It’s time for us to recognise the ongoing tragedies on our streets

Oxford should be ashamed of its homelessness crisis, writes Jeevan Ravindran

I walk into a surgery and see a man with a swollen leg sitting near the reception desk. I recognise him – I’ve seen him sleeping on the streets a few times. After a while, I hear him talking to the nurses and the doctor about his leg. “I need to get it checked out,” he says. The staff try to be patient at first but quickly become curt, criticising him for being half asleep and telling him to go to his own GP, saying that they can’t help. I hear him mention that he needs £20 to get into the backpacker’s hostel, where someone can come to examine his leg.

When he’s alone, I go over to him and slip him the money. As I turn to walk back to my seat, he clutches my hand and says, “Please do something for me. Don’t let anybody corrupt that heart of yours. Please keep being kind.” I promise I will, and as I return to my seat I hear him crying, and I can’t help but cry a little too.

A week later, I’m walking down the street with my friend – we’ve just been shoe shopping at the Westgate Centre. Suddenly, I hear a shout from the man begging outside St John’s – I recognise him as Simeon, a rough sleeper who I’ve often spoken to and the husband of Vikki, a street poet. “Vikki died!” he yells. For a second I’m not sure if I’ve heard him right. “I just wanted to let you know because I know you did a lot for her.”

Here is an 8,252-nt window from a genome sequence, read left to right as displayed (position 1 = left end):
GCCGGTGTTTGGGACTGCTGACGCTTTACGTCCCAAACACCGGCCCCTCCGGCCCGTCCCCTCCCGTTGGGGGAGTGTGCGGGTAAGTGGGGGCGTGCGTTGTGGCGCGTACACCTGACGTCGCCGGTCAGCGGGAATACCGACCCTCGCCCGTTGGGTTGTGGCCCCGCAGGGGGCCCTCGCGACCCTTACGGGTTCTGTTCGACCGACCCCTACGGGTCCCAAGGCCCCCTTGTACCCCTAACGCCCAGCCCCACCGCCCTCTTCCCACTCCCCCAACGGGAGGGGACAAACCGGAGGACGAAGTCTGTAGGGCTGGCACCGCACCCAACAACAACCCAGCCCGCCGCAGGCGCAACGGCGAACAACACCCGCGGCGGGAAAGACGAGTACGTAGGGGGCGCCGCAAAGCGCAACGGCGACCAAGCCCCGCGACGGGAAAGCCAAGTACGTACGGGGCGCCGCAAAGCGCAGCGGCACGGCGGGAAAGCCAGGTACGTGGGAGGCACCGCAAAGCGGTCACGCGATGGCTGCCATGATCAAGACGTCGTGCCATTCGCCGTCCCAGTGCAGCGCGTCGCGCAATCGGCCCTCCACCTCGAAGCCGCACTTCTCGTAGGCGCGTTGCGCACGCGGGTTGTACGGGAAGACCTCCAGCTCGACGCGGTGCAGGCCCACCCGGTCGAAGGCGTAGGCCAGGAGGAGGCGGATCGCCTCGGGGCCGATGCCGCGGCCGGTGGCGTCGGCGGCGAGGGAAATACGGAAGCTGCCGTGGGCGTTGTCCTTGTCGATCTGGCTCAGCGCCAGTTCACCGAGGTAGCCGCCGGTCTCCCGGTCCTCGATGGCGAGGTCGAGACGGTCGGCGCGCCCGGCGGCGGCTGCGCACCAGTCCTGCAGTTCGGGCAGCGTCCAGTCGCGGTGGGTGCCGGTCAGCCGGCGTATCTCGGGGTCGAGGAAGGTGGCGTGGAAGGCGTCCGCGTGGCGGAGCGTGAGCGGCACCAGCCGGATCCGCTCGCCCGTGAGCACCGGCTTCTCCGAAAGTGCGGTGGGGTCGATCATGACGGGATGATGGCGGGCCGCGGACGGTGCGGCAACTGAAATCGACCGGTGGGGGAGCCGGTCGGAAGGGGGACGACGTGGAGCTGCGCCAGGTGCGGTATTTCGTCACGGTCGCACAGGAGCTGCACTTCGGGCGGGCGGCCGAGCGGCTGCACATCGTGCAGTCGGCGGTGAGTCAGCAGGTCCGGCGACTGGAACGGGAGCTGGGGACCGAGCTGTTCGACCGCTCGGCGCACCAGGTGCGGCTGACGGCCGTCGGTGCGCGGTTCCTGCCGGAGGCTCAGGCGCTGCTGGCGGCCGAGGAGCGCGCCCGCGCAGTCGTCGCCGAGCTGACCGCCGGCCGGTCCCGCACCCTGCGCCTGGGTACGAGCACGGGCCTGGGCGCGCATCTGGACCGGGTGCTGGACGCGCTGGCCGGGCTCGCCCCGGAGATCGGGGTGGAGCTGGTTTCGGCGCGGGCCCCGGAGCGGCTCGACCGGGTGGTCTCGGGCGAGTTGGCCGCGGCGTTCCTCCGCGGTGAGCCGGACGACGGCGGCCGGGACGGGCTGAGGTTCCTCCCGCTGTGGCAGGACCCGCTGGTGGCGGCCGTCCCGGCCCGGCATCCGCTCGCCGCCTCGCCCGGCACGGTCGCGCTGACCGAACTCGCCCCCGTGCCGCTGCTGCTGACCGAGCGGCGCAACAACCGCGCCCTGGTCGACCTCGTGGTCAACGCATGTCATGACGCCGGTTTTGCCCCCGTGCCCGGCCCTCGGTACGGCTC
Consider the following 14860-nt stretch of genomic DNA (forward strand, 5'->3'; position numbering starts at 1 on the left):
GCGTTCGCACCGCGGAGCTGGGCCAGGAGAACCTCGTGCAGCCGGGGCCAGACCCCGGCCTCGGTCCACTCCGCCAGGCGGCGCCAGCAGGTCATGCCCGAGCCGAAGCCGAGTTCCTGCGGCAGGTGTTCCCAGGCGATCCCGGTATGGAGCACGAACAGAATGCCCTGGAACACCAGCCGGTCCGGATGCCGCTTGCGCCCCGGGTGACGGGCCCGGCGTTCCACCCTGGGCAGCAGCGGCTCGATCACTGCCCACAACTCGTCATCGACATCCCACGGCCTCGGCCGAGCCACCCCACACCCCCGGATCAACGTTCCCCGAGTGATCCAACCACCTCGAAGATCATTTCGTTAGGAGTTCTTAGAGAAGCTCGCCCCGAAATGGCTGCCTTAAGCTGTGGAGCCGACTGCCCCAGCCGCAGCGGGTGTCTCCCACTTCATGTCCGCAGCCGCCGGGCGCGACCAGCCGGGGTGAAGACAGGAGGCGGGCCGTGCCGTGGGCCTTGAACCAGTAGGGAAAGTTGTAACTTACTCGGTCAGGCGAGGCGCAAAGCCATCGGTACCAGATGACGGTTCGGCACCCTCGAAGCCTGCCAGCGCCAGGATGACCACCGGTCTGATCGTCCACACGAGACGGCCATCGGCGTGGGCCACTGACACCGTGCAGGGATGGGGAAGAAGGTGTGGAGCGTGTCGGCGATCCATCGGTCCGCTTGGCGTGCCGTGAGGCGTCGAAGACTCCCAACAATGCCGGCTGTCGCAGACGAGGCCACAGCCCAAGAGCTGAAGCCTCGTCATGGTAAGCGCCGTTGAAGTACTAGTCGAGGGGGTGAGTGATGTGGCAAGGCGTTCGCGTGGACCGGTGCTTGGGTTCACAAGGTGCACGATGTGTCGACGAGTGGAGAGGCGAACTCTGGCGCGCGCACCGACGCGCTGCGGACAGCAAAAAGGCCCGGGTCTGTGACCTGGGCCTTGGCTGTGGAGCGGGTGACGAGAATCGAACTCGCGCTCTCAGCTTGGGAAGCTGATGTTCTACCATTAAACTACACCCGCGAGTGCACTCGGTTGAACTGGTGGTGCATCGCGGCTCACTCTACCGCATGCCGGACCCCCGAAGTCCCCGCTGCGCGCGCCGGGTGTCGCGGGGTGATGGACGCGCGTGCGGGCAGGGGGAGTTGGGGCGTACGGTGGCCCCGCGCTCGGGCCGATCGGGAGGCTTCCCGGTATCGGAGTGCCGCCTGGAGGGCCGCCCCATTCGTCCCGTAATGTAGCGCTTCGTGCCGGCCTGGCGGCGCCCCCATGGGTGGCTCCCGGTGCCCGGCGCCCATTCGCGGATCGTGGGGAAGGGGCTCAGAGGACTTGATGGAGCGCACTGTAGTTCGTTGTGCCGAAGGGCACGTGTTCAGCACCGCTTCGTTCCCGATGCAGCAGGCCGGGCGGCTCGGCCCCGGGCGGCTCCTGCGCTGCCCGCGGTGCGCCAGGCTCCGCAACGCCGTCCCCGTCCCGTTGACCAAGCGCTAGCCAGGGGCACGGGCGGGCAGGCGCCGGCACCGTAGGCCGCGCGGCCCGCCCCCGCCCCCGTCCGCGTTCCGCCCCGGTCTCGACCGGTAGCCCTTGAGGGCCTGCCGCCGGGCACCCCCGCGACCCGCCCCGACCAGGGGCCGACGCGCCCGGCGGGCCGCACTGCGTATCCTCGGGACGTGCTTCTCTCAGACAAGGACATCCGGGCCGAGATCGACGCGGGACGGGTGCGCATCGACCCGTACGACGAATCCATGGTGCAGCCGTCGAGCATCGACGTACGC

I can’t believe what I’m hearing. Vikki, the incredibly talented, sarcastic and sweet woman who beamed at me whenever I ran into her, who wrote a poem about homelessness for the On Your Doorstep Campaign – dead. “She had a heart bypass,” he says. “And then she got pneumonia because we were on the streets, and then she died.” I don’t know what to say. “Thank you for telling me. I’m so sorry – take care.” I walk away, still shell-shocked about Vikki. I’m concerned about Simeon, but optimistic that he’ll be okay – he seems okay, at least.

On Sunday, I get a Facebook message from my friend, telling me that she wants to get involved in homelessness because a homeless man died that day. For a second, I stop breathing. I’m at a complete loss. People shouldn’t be losing their lives due to homelessness, – let alone in one of the richest cities in the country, surrounded by one of the wealthiest institutions in the world. Let’s continue to challenge a culture of accepted homelessness. Let’s make Vikki proud.